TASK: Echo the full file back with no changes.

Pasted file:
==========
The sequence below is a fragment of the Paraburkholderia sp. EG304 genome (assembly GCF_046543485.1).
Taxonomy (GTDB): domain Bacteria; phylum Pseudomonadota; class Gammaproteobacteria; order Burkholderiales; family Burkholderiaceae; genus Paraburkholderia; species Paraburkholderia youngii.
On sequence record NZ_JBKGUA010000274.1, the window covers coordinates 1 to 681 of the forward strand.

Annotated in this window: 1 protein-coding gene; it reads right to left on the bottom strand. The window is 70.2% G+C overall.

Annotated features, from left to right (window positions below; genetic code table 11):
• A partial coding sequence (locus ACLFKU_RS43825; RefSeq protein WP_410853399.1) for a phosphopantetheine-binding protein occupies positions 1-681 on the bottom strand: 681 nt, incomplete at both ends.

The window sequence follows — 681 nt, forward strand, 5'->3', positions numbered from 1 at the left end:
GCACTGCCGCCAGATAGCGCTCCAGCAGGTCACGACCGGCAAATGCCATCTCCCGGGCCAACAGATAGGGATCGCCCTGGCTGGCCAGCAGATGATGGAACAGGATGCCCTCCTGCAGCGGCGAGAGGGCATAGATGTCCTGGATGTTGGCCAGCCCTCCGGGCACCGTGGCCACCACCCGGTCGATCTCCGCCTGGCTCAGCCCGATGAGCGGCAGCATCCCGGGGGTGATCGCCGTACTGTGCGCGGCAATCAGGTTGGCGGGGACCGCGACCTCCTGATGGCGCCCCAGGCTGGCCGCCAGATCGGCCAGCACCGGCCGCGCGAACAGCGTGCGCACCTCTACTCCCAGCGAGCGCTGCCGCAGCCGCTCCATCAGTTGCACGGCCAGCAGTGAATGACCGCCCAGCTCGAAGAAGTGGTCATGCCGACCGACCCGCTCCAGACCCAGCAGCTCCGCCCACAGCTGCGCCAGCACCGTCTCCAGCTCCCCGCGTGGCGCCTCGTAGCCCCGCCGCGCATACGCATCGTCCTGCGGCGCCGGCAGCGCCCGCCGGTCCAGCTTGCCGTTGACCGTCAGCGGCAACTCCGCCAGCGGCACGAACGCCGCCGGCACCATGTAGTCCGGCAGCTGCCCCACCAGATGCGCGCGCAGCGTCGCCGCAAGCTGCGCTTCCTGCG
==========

The sequence below is a fragment of the Paraburkholderia sp. EG304 genome (assembly GCF_046543485.1).
Taxonomy (GTDB): domain Bacteria; phylum Pseudomonadota; class Gammaproteobacteria; order Burkholderiales; family Burkholderiaceae; genus Paraburkholderia; species Paraburkholderia youngii.
On sequence record NZ_JBKGUA010000274.1, the window covers coordinates 1 to 681 of the forward strand.

Annotated in this window: 1 protein-coding gene; it reads right to left on the bottom strand. The window is 70.2% G+C overall.

Annotated features, from left to right (window positions below; genetic code table 11):
• A partial coding sequence (locus ACLFKU_RS43825; RefSeq protein WP_410853399.1) for a phosphopantetheine-binding protein occupies positions 1-681 on the bottom strand: 681 nt, incomplete at both ends.

The window sequence follows — 681 nt, forward strand, 5'->3', positions numbered from 1 at the left end:
GCACTGCCGCCAGATAGCGCTCCAGCAGGTCACGACCGGCAAATGCCATCTCCCGGGCCAACAGATAGGGATCGCCCTGGCTGGCCAGCAGATGATGGAACAGGATGCCCTCCTGCAGCGGCGAGAGGGCATAGATGTCCTGGATGTTGGCCAGCCCTCCGGGCACCGTGGCCACCACCCGGTCGATCTCCGCCTGGCTCAGCCCGATGAGCGGCAGCATCCCGGGGGTGATCGCCGTACTGTGCGCGGCAATCAGGTTGGCGGGGACCGCGACCTCCTGATGGCGCCCCAGGCTGGCCGCCAGATCGGCCAGCACCGGCCGCGCGAACAGCGTGCGCACCTCTACTCCCAGCGAGCGCTGCCGCAGCCGCTCCATCAGTTGCACGGCCAGCAGTGAATGACCGCCCAGCTCGAAGAAGTGGTCATGCCGACCGACCCGCTCCAGACCCAGCAGCTCCGCCCACAGCTGCGCCAGCACCGTCTCCAGCTCCCCGCGTGGCGCCTCGTAGCCCCGCCGCGCATACGCATCGTCCTGCGGCGCCGGCAGCGCCCGCCGGTCCAGCTTGCCGTTGACCGTCAGCGGCAACTCCGCCAGCGGCACGAACGCCGCCGGCACCATGTAGTCCGGCAGCTGCCCCACCAGATGCGCGCGCAGCGTCGCCGCAAGCTGCGCTTCCTGCG